While SSDs keep getting cheaper by the day, the price of mechanical storage seems to be declining at a much slower pace. Part of that is no doubt due to last year's floods in Thailand. 2TB and 3TB "Green" hard drives still cost about as much as they did a year ago, and good luck finding a higher-capacity drive with a reasonable price tag.
A recent report by iSuppli puts things in perspective, though. The research firm points out that areal densities have increased quite a bit in the past couple of years, and they're expected to more than double within the next four years or so:
HDD areal densities measuring data-storage capacities are projected to climb to a maximum 1,800 Gigabits (Gb) per square inch per platter by 2016, up from 744 Gb per square inch in 2011, as shown in the figure below. This means that from 2011 to 2016, the five-year compound annual growth rate (CAGR) for HDD areal densities will be equivalent to 19 percent. For this year, HDD areal densities are estimated to reach 780 Gb per square inch per platter, and then rise to 900 Gb per square inch next year.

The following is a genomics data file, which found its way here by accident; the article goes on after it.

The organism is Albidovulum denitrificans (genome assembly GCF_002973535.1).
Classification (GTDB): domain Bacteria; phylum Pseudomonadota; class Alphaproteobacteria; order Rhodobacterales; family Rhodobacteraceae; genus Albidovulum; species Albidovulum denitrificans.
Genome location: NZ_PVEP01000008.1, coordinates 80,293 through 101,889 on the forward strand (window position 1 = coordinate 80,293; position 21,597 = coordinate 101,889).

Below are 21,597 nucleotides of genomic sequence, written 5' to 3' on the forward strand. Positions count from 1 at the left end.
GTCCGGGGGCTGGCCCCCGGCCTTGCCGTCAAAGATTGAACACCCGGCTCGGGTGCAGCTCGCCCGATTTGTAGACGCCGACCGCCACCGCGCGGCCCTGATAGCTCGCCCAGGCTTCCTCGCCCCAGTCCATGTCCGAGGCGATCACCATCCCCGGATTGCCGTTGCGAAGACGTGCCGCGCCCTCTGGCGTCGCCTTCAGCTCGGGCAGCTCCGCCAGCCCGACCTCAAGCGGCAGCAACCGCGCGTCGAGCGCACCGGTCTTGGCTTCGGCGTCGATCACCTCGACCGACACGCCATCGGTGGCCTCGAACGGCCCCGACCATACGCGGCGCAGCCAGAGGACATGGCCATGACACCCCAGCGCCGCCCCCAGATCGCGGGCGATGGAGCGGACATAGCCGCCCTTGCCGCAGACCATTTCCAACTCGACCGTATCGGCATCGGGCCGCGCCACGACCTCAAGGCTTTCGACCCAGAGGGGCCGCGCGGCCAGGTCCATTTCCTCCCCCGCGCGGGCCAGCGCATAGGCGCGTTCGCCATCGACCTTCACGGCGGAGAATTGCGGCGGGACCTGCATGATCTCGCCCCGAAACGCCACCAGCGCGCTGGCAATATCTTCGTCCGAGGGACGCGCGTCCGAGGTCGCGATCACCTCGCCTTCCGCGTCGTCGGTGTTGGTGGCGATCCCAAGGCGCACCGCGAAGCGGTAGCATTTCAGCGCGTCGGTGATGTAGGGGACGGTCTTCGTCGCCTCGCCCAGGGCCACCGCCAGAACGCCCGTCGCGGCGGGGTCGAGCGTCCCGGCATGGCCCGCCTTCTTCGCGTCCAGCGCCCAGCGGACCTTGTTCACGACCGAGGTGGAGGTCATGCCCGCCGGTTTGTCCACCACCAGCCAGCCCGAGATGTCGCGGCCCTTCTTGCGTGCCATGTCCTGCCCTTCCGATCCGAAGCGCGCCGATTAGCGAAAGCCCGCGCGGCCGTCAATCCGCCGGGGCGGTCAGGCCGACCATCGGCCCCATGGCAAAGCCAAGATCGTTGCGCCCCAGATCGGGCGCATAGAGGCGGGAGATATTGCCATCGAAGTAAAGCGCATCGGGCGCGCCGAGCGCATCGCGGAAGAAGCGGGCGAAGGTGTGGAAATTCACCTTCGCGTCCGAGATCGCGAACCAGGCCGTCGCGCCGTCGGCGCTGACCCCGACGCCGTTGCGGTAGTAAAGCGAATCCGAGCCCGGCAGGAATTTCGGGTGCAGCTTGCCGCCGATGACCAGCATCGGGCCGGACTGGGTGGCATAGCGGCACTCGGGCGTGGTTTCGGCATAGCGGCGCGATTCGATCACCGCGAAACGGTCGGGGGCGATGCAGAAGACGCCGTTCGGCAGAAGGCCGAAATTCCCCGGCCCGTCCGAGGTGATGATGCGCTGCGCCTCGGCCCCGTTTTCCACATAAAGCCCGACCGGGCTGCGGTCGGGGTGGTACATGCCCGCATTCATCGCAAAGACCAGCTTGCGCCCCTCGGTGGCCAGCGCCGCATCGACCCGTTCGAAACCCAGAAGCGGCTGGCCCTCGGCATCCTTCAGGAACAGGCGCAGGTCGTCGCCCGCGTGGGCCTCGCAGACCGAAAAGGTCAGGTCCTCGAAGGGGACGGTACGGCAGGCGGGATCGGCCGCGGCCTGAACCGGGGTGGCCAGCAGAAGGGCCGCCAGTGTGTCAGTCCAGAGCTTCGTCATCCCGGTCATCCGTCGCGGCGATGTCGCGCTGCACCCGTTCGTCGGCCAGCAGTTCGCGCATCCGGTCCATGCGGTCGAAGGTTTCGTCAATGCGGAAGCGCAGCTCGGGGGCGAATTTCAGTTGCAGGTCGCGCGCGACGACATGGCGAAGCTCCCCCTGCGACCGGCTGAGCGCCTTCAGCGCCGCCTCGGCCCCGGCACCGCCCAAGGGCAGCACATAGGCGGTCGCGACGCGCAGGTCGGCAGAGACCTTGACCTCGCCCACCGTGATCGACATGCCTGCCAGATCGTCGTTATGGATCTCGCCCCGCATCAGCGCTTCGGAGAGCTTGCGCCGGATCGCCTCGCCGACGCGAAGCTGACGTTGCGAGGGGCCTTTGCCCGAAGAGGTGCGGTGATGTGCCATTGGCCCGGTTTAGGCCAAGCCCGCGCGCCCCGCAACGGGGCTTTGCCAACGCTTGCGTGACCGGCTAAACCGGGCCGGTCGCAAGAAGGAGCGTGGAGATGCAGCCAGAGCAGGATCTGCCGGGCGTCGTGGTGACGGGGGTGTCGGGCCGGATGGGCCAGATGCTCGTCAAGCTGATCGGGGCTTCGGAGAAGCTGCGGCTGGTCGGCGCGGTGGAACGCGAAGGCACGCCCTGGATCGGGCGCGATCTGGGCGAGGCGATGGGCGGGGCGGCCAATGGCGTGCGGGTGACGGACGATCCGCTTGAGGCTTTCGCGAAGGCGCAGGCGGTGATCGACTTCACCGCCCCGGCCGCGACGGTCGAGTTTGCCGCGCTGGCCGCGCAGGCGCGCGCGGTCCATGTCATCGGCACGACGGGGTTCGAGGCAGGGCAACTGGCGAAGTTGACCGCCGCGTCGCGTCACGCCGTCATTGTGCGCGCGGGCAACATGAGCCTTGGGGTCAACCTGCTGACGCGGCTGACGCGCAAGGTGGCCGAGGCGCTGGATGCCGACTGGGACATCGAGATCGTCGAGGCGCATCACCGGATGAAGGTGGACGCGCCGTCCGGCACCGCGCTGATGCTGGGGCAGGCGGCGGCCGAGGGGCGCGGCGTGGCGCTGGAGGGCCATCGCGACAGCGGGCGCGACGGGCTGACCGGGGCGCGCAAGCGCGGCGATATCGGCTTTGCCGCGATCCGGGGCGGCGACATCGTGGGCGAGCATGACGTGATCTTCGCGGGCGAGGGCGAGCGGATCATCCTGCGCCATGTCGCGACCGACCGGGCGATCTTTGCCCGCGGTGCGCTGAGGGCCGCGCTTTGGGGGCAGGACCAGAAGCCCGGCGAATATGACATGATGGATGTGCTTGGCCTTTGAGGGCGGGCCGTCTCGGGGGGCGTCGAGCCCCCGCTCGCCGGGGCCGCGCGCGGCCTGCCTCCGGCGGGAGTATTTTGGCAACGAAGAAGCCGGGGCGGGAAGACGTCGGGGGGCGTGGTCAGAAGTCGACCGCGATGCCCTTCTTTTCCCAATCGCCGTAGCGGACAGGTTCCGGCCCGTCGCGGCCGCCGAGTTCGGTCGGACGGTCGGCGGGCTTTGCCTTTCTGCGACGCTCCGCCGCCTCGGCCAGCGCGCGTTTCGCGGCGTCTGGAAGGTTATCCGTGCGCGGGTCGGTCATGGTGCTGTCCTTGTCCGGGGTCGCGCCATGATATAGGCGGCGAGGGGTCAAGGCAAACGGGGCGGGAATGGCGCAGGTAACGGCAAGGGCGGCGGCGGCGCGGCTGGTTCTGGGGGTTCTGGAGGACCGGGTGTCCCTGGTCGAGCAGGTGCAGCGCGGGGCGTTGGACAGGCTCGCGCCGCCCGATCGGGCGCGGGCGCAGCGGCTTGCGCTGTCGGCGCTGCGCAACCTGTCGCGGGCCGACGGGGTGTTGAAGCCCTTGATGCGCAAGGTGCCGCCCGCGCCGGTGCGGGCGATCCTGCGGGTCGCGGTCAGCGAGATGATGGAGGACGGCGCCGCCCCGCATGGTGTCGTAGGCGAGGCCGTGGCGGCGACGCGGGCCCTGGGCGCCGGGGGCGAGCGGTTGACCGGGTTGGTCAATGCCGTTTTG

For reference, iSuppli says an areal density of 625 Gb per square inch works out to about 1TB per platter in a 3.5" desktop hard drive. 5TB hard drives featuring platters with that density "could be available on the market later this year," the research firm adds. Using that same math and the firm's other predictions, one would expect 3.5" drives with capacities around 14TB in 2016, and perhaps 7TB drives as early as next year.
With high-definition video becoming ever more ubiquitous, the higher capacities will no doubt be welcome. Of course, given how much data a single drive will be able to hold, I'll probably feel safer setting up two of them in a RAID-1 array. Losing 14TB to a single mechanical failure can't be good.